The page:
Snow doesn’t seem to stop runners participating in races like the hot chocolate run, the polar dash, or the go santa go 5k marathons, so your shoes shouldn’t stop you from participating in these fun winter runs either!
During jogging or running, the 26 bones, 33 joints, 112 ligaments, and a network of tendons, nerves, and blood vessels that make up the foot all work together. That's why you need to condition your body, build up to a routine, and stretch your muscles, tendons, and ligaments before and after each run. Debilitating muscle strain or more serious injury can result when runners or joggers don't build up their routines and allow their bodies to strengthen over time.
When you run, your foot rolls quickly from the heel to the toe, with your foot bending at the ball on each step. That's why it is important for running shoes to have enough flexibility in just the right places. However, to help with shock absorption, you need a little more rigidity to support the middle of the foot. Make sure the heel is low, but slightly wider than a walking shoe to help absorb the initial shock when your heel strikes the ground.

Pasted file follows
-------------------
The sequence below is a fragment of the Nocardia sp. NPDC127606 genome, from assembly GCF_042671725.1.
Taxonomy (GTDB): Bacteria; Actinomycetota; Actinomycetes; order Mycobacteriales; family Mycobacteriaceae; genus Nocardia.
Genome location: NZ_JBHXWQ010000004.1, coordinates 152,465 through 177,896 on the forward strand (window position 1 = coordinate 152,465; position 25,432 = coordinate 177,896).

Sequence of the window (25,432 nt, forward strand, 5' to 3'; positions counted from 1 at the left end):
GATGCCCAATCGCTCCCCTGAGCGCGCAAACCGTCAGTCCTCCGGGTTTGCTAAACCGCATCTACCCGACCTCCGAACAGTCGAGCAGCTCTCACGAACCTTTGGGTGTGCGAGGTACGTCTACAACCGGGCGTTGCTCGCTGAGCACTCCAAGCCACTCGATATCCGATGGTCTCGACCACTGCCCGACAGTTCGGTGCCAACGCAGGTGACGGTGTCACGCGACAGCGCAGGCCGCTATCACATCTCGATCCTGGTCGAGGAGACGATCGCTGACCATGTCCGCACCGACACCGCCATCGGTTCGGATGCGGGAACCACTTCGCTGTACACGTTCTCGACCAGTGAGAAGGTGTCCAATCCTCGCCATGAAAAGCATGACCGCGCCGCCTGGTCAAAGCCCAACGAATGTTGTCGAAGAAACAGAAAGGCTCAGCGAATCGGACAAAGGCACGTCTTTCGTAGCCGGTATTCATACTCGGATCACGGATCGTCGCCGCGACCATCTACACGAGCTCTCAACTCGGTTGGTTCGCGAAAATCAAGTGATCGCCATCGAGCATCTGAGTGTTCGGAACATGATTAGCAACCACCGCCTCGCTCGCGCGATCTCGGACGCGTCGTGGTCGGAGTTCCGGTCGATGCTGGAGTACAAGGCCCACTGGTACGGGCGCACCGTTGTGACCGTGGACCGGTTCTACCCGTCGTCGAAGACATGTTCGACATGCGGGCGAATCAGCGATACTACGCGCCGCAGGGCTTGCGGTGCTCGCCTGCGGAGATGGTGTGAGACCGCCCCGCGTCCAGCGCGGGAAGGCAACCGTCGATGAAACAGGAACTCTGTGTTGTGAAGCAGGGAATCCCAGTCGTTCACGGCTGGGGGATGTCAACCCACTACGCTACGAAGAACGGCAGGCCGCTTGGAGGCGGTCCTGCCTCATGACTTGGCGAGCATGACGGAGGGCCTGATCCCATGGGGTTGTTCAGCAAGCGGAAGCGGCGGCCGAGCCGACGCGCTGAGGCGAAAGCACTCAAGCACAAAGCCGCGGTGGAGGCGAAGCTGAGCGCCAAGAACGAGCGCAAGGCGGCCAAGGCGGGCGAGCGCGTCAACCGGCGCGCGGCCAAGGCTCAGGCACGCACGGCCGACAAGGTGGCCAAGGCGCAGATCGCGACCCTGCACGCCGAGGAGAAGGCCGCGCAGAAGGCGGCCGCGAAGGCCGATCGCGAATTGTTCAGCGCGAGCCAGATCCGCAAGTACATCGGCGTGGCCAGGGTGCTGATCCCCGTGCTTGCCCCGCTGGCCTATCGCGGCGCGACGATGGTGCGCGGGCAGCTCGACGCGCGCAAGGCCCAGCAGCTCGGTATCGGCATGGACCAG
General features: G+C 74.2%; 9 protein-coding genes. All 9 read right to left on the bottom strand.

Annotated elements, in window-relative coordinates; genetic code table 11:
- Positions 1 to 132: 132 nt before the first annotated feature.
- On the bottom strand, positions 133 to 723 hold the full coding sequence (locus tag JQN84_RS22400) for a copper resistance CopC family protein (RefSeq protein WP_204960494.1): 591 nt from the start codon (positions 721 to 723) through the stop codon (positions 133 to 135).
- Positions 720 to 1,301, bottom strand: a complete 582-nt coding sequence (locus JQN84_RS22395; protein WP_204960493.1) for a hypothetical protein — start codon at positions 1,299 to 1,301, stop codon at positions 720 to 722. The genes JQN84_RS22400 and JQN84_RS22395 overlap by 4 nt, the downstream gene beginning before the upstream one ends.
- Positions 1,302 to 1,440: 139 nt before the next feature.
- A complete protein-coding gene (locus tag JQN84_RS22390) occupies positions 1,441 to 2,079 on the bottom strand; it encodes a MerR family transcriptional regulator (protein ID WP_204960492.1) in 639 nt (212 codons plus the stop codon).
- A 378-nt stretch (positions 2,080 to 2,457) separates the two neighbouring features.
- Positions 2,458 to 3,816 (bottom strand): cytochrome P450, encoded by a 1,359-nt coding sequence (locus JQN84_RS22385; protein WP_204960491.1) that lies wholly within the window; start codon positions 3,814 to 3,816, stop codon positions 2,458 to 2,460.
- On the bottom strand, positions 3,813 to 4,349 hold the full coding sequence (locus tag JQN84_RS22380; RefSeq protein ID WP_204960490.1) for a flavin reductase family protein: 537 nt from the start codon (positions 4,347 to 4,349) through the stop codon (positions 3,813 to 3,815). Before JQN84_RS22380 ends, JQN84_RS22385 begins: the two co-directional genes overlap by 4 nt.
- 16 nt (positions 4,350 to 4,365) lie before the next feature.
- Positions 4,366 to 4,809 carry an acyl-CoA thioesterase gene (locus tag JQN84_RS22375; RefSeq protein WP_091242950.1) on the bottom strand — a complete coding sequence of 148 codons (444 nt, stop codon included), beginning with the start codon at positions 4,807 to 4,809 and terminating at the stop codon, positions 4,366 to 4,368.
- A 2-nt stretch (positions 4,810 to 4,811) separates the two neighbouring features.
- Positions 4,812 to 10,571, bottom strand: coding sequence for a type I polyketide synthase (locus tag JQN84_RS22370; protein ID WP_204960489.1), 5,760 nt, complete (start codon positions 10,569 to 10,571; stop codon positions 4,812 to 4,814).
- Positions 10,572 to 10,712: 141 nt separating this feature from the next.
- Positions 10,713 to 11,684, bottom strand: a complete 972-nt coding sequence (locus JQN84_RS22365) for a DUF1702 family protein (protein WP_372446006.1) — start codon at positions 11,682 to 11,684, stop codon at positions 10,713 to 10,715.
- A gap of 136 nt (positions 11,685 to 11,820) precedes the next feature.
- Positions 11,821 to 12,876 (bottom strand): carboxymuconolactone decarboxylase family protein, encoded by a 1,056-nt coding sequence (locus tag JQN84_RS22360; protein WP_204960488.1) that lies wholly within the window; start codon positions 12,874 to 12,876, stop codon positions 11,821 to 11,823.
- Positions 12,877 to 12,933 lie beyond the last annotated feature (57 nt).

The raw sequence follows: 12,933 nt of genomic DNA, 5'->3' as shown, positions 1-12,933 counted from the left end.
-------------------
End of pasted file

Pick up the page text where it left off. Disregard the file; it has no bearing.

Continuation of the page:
You can also prevent many simple foot problems by using proper foot hygiene. Keep your feet powdered and dry, wear clean socks every time you run, and make sure your shoes fit properly. But most importantly, let your body be your guide so that you don't overstrain your legs, ankles, and feet. Good luck with the races this winter and stay warm!